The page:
However, the Philadelphia School District’s computer system doesn’t allow for a grade below a 50 to be entered.  So when her grade was computed, she had a 72 after two quarters.  This was ridiculous, because she had missed nearly six weeks of work.  The worst part about it was the message it sent to her and her mother: she could skip school and still pass.


I explained this predicament to administrators at my school, and they told me to have no fear, that at the end of the year when I imputed the final grade, I could use the override feature on the district’s grading system and replace the inflated grade with actual earned one.  When I head this I thought: Sure, I can override the final grade, but by that time, it will be too late.  The student will have already failed the course.    


Anyway, the third marking period came and went and this student’s behavior continued.  Although I made some headway with the student’s mother, the student still had problems with cutting, and her third quarter grade came to a 60.  Of course, when I put the 60 into the system with the inflated 50 from the second quarter, the computer added up the three marking periods and her grade came to a 68%.  Still passing!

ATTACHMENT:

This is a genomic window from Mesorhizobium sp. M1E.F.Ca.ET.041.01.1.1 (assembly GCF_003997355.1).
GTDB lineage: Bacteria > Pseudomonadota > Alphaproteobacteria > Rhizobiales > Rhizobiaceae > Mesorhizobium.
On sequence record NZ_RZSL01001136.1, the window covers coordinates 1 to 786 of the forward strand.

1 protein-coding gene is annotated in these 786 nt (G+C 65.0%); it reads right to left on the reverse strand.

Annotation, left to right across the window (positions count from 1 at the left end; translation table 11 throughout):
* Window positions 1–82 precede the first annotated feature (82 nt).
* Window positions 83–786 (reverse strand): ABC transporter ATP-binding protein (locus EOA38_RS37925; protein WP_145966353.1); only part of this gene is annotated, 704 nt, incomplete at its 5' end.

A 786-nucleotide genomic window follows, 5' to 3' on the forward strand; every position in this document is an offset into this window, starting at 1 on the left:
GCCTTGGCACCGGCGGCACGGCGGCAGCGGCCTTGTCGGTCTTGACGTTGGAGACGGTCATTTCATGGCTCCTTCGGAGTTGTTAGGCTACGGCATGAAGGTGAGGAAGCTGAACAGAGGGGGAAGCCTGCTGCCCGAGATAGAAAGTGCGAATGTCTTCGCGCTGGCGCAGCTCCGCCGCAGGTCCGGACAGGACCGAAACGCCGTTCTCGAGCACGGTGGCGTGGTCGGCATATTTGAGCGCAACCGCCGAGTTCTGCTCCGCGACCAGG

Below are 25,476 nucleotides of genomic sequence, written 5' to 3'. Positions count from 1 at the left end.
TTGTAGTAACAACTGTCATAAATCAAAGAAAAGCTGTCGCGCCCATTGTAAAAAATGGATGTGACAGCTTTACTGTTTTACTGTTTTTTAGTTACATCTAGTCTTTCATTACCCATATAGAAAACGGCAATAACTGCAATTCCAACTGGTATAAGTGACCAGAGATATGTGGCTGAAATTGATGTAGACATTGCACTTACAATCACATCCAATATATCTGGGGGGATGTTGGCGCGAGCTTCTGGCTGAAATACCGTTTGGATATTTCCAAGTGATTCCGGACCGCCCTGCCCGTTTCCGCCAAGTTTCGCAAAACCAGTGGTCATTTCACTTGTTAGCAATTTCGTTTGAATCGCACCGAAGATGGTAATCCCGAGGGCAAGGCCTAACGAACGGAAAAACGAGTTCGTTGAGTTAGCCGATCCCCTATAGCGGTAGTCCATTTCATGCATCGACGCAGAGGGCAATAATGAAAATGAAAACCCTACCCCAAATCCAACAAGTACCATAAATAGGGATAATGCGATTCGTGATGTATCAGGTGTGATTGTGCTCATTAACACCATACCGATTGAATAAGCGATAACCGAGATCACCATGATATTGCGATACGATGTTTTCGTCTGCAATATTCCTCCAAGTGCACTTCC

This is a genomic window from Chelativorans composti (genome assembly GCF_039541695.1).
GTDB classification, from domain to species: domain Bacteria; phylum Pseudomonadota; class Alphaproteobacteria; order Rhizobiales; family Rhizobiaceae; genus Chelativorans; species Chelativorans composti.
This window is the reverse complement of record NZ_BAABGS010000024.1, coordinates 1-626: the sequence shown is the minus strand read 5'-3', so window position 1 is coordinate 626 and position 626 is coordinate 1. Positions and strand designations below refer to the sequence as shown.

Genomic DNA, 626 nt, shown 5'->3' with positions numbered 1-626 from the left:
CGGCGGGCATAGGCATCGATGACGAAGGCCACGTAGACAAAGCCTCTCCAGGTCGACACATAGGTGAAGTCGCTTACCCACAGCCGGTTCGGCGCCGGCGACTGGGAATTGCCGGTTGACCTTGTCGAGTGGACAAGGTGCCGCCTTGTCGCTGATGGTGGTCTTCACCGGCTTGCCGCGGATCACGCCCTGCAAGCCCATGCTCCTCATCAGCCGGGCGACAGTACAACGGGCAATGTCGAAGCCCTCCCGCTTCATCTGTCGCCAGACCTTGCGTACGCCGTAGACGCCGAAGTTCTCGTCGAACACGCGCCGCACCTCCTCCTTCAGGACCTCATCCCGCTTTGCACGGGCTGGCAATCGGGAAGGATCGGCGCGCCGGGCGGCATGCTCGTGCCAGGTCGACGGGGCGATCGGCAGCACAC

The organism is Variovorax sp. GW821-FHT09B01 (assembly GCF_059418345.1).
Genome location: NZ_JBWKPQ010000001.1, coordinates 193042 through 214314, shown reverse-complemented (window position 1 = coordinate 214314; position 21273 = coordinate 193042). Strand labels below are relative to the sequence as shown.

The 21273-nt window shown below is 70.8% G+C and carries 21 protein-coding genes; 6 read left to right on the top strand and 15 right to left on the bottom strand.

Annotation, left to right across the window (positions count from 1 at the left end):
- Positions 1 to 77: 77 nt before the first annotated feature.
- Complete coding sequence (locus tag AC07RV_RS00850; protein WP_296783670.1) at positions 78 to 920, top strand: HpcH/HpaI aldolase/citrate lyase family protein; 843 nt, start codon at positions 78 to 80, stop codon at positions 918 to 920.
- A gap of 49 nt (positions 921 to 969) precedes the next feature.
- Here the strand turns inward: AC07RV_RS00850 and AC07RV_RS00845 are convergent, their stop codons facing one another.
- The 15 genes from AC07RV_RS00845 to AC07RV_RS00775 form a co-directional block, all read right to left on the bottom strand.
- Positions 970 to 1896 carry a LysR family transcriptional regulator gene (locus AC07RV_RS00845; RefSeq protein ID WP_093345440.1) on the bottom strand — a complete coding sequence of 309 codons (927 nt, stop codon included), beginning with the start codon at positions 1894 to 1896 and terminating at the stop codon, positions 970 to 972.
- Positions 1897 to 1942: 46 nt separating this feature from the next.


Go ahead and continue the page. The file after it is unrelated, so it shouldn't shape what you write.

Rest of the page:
I was stunned.  The student thought she had beaten the system.  Of course, this wasn’t really true, except on paper.  Her grade was really a 58%, and at the end of the year, no matter what the computer said her grade was, I was going to override it with the grade she earned. 


Fortunately, in the end, a breakthrough was made and things worked out.  The student began attending regularly, and finished the fourth quarter strong, making up some of the missed work from earlier in the year.  Her final grade came to a 66%, and she passed the course by the skin of her teeth. 


What’s the moral of the story?  That the Philadelphia School District should drop its minimum-50 grading policy.  Although in theory it’s supposed to stop kids from mathematically eliminating themselves from passing early in the year (and keep them motivated), all it’s really doing is giving students a false sense of security and not holding them accountable for their work. 


For more on the topic, read Steve Friess’s article in USA Today headlined, “At some schools, failure goes from zero to 50”.